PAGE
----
Monday, December 10, 2018

McConnells Mill State Park

June 2018 wrapped up with a short stop in Mercer, Pennsylvania. We were due in Johnstown, PA by July 4th, and it just so happens we have friends who live in the Mercer and Grove City area, which was right on the way. We only stayed three days, but had a very nice visit and got a nice introduction to a very beautiful part of the state of Pennsylvania. Our friends took us on a 30-mile scenic drive to the McConnells Mill State Park, located in Perry and Slippery Rock Townships in Lawrence County. Just getting there was half the fun, as we drove through bucolic country roads, over rivers and creeks, and through landscape dotted with farmhouses, meadows, and groves of trees.

McConnells Mills features a deep scenic gorge with a restored watermill and a covered bridge, accessible by a roadway that winds between looming boulders on the hillside. This park was chosen by the Pennsylvania Department of Conservation and Natural Resources as one of the “25 Must-See Pennsylvania State Parks”, and it’s not hard to see why. The site was originally opened as a gristmill in 1852, and by 1875 the waterwheel and grindstones were replaced with water turbines and rolling mills, making McConnells Mill one of the first rolling mills in the country. The mill processed oats, corn, buckwheat, and wheat until it was closed in 1928. 

Today, hiking, rock climbing, and white water boating are popular in the park. We spent a nice morning walking on some of the many trails, and learning a lot about the history of the area from our friends. 

Saturday, November 24, 2018

Rocky Mountain National Park

For most of the summer of 2018 we were traveling at a rapid clip, staying only 3-4 days in most places, as we worked our way east to be in Pennsylvania in time for the Summerfest vegan conference held over the 4th of July weekend. We planned our stays around National Parks and other places of interest to take advantage of our stops, and did our best to take in as much as we could in the time allotted. At the tail end of June we made our second visit to the Rocky Mountain National Park. We were here three years ago in July of 2015 for a short one-day visit, and agreed then we would return to see more of this gorgeous park.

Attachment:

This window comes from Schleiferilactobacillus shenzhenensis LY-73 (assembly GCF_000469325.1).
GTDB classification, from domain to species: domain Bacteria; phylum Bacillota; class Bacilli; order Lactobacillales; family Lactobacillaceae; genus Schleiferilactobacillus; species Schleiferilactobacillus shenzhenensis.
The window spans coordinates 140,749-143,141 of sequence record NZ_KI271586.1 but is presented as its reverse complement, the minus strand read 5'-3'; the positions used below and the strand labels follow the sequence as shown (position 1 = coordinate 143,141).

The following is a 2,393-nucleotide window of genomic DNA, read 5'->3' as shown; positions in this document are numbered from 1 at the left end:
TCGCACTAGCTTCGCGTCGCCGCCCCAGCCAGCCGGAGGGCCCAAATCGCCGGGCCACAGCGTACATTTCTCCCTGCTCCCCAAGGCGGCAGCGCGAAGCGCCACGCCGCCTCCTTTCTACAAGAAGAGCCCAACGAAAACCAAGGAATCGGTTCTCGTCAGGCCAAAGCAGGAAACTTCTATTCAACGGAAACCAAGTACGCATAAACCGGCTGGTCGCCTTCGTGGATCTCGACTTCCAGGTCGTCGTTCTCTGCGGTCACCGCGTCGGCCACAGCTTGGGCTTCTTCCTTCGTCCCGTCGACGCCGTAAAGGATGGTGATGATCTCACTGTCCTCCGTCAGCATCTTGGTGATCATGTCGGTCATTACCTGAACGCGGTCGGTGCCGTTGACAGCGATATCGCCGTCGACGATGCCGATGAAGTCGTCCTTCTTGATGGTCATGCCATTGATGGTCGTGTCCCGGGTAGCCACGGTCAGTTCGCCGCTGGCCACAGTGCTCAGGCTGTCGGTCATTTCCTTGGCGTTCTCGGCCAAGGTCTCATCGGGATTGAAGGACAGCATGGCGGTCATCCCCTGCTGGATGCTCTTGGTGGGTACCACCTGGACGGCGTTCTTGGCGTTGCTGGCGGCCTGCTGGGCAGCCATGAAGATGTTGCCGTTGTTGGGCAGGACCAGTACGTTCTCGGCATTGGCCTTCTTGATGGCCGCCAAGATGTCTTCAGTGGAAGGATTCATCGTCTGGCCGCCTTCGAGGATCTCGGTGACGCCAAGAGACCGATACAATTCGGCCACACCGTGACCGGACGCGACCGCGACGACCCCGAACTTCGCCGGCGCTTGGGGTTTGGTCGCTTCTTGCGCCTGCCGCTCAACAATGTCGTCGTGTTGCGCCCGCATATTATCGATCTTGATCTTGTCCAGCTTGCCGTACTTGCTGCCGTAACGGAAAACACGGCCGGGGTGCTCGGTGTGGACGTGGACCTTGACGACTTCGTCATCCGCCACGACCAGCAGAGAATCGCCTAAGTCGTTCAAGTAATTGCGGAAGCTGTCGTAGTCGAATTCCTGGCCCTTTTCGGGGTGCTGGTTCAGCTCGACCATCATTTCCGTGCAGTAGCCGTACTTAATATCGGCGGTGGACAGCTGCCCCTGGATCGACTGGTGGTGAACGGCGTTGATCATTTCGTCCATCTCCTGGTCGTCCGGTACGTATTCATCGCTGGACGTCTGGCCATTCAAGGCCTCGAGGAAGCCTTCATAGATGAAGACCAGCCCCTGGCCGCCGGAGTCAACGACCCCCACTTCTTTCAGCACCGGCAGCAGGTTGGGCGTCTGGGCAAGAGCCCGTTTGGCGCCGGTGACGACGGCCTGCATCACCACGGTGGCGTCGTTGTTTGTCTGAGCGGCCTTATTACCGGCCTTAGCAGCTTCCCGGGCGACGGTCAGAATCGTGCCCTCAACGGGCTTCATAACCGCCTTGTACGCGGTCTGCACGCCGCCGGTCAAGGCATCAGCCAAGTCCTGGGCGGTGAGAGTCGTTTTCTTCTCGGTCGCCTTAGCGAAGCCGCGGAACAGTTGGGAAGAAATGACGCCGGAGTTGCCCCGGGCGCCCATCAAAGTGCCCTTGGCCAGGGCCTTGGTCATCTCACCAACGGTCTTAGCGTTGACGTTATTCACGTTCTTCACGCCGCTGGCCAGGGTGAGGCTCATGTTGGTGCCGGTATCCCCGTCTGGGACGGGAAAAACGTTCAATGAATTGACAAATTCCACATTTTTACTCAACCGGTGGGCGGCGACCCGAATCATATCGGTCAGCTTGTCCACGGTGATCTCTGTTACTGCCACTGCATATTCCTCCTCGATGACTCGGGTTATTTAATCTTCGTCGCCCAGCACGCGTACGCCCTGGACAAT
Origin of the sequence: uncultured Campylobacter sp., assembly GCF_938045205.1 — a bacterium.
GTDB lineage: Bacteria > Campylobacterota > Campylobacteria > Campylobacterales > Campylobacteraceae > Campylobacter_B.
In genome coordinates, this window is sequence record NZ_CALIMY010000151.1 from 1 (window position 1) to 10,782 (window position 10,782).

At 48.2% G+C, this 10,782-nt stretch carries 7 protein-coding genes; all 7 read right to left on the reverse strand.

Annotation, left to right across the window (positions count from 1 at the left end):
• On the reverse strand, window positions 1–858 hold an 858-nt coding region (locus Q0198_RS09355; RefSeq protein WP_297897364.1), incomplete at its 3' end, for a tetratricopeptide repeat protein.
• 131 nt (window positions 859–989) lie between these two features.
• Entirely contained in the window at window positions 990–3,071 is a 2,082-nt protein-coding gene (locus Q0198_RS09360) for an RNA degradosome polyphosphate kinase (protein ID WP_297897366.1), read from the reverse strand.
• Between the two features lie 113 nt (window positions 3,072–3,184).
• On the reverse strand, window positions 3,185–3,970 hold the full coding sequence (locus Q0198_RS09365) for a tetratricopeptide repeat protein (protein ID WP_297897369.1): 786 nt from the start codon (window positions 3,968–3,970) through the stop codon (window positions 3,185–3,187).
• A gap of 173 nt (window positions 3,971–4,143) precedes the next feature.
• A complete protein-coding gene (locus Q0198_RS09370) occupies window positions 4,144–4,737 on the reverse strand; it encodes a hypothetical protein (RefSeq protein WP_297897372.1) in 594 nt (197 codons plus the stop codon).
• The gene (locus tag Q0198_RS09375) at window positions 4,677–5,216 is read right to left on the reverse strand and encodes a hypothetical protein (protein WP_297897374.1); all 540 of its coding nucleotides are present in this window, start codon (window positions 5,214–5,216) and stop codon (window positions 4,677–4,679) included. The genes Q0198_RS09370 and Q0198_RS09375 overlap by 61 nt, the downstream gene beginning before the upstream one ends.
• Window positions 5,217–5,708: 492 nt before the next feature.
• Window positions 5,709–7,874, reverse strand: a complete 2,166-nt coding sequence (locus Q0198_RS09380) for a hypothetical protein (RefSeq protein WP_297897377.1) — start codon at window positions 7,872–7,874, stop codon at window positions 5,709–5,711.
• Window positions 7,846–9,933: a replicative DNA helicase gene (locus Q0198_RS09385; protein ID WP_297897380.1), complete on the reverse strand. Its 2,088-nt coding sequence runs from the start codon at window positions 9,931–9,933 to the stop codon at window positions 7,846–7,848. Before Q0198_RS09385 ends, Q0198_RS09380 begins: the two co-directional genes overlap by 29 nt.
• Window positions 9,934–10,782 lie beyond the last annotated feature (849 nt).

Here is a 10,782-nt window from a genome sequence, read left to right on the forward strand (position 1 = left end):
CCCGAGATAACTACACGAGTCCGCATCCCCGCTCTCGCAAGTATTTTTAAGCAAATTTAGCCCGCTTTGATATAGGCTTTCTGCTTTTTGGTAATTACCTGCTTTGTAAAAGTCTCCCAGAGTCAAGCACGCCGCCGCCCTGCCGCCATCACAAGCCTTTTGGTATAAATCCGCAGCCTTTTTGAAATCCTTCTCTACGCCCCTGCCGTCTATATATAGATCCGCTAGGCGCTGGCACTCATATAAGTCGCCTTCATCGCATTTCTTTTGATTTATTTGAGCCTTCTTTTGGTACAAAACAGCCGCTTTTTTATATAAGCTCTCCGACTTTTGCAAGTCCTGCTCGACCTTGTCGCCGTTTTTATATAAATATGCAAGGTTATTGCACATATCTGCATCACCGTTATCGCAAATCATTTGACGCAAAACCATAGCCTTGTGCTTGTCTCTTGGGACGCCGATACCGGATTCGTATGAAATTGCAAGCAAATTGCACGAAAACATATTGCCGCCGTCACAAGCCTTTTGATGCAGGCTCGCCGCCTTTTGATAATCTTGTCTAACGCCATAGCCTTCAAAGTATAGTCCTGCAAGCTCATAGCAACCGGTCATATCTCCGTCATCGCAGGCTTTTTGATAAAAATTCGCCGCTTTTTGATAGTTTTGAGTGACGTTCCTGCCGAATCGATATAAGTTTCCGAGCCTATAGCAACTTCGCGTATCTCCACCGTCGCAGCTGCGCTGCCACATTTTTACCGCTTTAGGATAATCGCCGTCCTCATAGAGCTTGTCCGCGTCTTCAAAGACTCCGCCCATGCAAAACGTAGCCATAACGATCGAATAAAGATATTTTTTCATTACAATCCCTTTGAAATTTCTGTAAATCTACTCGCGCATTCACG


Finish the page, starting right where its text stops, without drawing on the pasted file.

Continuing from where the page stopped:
This time around we set aside one full day to spend at the National Park, about 30-miles from the RV Park where we stayed in Loveland, Colorado. Driving into the park was going to take at least an hour, by the looks of the long line of cars waiting to get in, so we parked at the Visitors Center outside the main gate, and took off on foot. The day was sunny and warm, filled with blue skies, puffy white clouds, and gentle breezes. We took our time hiking up to a trail that led into the park, and across a beautiful meadow filled with brilliant wildflowers, colorful butterflies, chirping birds and busy bugs, interesting spiderwebs, and looming mountains with the last traces of winter snow still lingering. Surprisingly, we even came across cactus in bloom. Once again, I am reminded how lucky we are to have access to the wonder of our National Parks, and feel so fortunate that along the way this country made it a priority to preserve our natural environments.

Friday, November 23, 2018

Flaming Gorge National Recreation Area

After leaving Alpine, and still working our way through the month of June, our next stop was Green River, Wyoming. Only about 200 miles south and east of Alpine, it made for a short and pleasant travel day. The highlight of our stay in Green River was visiting the Flaming Gorge National Recreation Area. Located in the northeast corner of Utah and southwest corner of Wyoming, the area covers 207,363 acres of scenic landscape and wilderness. The recreation centerpiece, though, is the 91 miles long Flaming Gorge Reservoir, with the Green River and Flaming Gorge Dam coming in a close second. Made of spectacular red canyon walls and green forests, with the river carving blue ribbons throughout, this was one of the most spectacular example of natural beauty I’ve seen anywhere. It’s amazing what 3 billion years of mountain building, river carving, and basin formation can do!